The swarm of robots used for Dr. McLurkin's work is shown below, and was built during his tenure at iRobot corporation as project manager and lead software engineer on the DARPA-funded Swarm project. The core of the system is the infrared inter-robot communication and localization system. This hardware was designed to provide each robot with its local network geometry: network connectivity and local pose estimation of neighboring robots. Multi-robot configuration control algorithms must be able to sense the geometry of the network. The most common sensor models assume that either only the ranges between robots is known, or that there is a global coordinate system. However, range-only models require extensive computation to produce useful geometric information, and global coordinates might not be available in all environments. The local network geometry model is a compromise between these two that is well-suited to multi-robot systems.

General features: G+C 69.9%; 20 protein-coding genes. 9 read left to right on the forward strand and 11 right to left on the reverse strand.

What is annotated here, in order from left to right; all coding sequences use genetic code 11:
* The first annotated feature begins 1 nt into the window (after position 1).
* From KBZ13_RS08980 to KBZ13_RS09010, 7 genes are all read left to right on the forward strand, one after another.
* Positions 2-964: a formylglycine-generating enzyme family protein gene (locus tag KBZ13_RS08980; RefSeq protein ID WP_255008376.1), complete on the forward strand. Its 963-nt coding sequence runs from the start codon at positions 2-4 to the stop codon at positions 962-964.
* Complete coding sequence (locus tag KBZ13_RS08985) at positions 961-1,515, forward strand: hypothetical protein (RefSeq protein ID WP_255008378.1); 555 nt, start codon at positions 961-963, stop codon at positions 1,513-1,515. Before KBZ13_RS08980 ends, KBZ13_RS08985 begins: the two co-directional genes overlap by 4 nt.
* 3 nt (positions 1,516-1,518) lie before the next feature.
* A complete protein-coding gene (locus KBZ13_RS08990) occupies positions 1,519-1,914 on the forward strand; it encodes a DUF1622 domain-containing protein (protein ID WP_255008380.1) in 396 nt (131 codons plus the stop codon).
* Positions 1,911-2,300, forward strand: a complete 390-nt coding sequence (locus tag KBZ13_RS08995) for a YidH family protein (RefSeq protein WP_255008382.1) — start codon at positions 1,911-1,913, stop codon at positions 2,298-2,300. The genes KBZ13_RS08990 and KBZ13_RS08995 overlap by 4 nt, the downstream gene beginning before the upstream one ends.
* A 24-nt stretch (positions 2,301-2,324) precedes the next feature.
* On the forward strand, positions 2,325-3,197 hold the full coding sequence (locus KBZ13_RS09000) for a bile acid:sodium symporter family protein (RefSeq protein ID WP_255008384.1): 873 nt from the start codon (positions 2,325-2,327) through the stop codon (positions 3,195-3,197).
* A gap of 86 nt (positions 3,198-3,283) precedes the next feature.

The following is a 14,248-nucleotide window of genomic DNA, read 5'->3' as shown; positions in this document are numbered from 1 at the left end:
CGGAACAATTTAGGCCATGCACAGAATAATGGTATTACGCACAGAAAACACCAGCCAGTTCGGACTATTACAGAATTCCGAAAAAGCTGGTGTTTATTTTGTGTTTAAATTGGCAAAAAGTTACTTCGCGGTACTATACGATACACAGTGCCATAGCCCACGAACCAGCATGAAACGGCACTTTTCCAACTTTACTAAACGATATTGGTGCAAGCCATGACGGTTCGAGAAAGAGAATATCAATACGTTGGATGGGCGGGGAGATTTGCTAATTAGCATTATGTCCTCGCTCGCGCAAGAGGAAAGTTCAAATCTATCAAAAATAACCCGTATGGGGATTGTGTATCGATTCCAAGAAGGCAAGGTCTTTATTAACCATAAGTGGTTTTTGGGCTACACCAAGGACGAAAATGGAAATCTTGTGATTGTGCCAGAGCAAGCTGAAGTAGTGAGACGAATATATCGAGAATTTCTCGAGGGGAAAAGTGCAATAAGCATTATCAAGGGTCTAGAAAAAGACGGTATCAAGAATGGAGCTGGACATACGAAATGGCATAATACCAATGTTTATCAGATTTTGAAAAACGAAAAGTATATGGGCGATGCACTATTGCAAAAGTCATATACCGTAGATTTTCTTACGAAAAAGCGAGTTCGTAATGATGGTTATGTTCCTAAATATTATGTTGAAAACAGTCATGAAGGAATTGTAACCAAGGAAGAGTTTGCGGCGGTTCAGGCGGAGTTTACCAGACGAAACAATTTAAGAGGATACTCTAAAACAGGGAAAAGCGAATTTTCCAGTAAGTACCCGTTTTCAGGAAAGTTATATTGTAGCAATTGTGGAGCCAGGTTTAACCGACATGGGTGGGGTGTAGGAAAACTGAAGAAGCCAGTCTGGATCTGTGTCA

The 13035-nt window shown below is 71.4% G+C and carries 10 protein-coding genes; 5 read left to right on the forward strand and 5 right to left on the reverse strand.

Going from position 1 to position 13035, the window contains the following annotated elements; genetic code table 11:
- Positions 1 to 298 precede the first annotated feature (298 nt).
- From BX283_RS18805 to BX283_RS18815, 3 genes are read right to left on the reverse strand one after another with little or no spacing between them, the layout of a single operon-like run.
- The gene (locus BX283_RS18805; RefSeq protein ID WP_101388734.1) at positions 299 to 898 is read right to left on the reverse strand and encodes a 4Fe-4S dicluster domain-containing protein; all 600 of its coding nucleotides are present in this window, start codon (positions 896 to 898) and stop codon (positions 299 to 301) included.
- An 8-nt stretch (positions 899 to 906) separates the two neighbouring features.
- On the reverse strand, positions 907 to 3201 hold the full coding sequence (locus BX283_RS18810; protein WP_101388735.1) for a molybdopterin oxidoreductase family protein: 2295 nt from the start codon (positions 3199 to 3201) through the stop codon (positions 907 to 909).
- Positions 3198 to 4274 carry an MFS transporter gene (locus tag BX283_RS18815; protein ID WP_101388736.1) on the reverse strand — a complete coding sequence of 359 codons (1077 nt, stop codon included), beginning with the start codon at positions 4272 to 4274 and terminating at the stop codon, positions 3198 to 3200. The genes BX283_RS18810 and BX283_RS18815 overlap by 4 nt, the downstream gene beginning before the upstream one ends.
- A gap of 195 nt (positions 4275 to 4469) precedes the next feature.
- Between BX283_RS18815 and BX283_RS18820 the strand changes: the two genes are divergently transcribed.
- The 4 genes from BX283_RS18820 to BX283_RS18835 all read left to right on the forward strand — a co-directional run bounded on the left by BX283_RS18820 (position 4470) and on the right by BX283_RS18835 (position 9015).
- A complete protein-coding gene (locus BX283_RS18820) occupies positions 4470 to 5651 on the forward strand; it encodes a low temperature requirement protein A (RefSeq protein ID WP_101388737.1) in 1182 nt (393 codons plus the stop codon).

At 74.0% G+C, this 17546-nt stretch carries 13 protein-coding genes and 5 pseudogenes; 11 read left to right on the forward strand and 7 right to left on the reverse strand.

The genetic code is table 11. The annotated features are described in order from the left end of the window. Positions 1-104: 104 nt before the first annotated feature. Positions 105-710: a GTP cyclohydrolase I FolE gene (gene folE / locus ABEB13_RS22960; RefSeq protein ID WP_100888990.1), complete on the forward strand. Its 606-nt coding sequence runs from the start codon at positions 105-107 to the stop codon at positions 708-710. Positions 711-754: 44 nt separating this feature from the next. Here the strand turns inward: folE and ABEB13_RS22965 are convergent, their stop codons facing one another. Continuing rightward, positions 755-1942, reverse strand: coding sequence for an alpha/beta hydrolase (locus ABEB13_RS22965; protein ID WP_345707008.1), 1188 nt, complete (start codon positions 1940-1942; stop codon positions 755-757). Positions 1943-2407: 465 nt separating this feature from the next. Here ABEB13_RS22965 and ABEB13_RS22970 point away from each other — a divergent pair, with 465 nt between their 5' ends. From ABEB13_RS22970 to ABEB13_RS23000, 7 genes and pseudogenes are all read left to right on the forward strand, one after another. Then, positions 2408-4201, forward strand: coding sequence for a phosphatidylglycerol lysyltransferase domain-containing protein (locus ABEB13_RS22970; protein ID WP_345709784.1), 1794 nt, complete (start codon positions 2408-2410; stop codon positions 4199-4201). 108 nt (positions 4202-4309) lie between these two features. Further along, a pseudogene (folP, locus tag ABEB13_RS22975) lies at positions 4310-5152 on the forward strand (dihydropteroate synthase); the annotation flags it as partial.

The orientation behavior demonstrates the local network geometry. The video shows the matchHeadingToRobot behavior in action. The robot with the antenna is the reference robot, all other robots are active robots.
Visit the distributed algorithm library page to see more algorithms that use the local network geometry.